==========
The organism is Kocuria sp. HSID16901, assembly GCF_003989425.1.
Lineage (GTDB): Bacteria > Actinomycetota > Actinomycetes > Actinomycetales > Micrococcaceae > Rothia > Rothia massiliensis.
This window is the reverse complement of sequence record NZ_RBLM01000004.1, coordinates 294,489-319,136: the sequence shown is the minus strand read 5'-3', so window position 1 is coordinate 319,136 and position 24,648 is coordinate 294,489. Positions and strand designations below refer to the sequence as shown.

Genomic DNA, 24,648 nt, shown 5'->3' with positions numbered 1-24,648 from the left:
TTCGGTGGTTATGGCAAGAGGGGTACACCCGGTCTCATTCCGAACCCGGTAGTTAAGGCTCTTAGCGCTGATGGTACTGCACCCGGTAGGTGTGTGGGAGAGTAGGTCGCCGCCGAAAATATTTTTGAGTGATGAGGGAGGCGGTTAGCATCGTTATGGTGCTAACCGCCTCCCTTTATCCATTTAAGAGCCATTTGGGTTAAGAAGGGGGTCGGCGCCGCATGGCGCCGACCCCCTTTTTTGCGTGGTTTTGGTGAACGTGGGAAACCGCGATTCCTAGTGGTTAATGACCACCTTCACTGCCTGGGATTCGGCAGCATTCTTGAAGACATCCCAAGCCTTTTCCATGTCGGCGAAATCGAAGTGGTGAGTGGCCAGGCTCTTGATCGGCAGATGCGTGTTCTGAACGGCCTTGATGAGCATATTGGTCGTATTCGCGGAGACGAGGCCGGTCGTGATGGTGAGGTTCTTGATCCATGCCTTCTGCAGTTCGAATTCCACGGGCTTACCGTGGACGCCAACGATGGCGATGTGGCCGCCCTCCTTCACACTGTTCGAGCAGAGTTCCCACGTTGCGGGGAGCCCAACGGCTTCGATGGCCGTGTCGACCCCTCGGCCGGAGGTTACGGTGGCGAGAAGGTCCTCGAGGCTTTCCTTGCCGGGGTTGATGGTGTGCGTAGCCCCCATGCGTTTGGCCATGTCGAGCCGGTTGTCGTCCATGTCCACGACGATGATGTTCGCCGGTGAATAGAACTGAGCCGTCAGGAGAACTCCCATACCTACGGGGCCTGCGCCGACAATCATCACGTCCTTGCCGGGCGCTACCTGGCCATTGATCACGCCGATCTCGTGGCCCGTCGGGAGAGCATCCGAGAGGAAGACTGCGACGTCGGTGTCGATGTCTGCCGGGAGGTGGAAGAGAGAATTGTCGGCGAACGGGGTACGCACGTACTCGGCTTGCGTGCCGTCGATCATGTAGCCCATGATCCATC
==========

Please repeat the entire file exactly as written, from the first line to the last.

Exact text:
The organism is Kocuria sp. HSID16901, assembly GCF_003989425.1.
Lineage (GTDB): Bacteria > Actinomycetota > Actinomycetes > Actinomycetales > Micrococcaceae > Rothia > Rothia massiliensis.
This window is the reverse complement of sequence record NZ_RBLM01000004.1, coordinates 294,489-319,136: the sequence shown is the minus strand read 5'-3', so window position 1 is coordinate 319,136 and position 24,648 is coordinate 294,489. Positions and strand designations below refer to the sequence as shown.

Genomic DNA, 24,648 nt, shown 5'->3' with positions numbered 1-24,648 from the left:
TTCGGTGGTTATGGCAAGAGGGGTACACCCGGTCTCATTCCGAACCCGGTAGTTAAGGCTCTTAGCGCTGATGGTACTGCACCCGGTAGGTGTGTGGGAGAGTAGGTCGCCGCCGAAAATATTTTTGAGTGATGAGGGAGGCGGTTAGCATCGTTATGGTGCTAACCGCCTCCCTTTATCCATTTAAGAGCCATTTGGGTTAAGAAGGGGGTCGGCGCCGCATGGCGCCGACCCCCTTTTTTGCGTGGTTTTGGTGAACGTGGGAAACCGCGATTCCTAGTGGTTAATGACCACCTTCACTGCCTGGGATTCGGCAGCATTCTTGAAGACATCCCAAGCCTTTTCCATGTCGGCGAAATCGAAGTGGTGAGTGGCCAGGCTCTTGATCGGCAGATGCGTGTTCTGAACGGCCTTGATGAGCATATTGGTCGTATTCGCGGAGACGAGGCCGGTCGTGATGGTGAGGTTCTTGATCCATGCCTTCTGCAGTTCGAATTCCACGGGCTTACCGTGGACGCCAACGATGGCGATGTGGCCGCCCTCCTTCACACTGTTCGAGCAGAGTTCCCACGTTGCGGGGAGCCCAACGGCTTCGATGGCCGTGTCGACCCCTCGGCCGGAGGTTACGGTGGCGAGAAGGTCCTCGAGGCTTTCCTTGCCGGGGTTGATGGTGTGCGTAGCCCCCATGCGTTTGGCCATGTCGAGCCGGTTGTCGTCCATGTCCACGACGATGATGTTCGCCGGTGAATAGAACTGAGCCGTCAGGAGAACTCCCATACCTACGGGGCCTGCGCCGACAATCATCACGTCCTTGCCGGGCGCTACCTGGCCATTGATCACGCCGATCTCGTGGCCCGTCGGGAGAGCATCCGAGAGGAAGACTGCGACGTCGGTGTCGATGTCTGCCGGGAGGTGGAAGAGAGAATTGTCGGCGAACGGGGTACGCACGTACTCGGCTTGCGTGCCGTCGATCATGTAGCCCATGATCCATC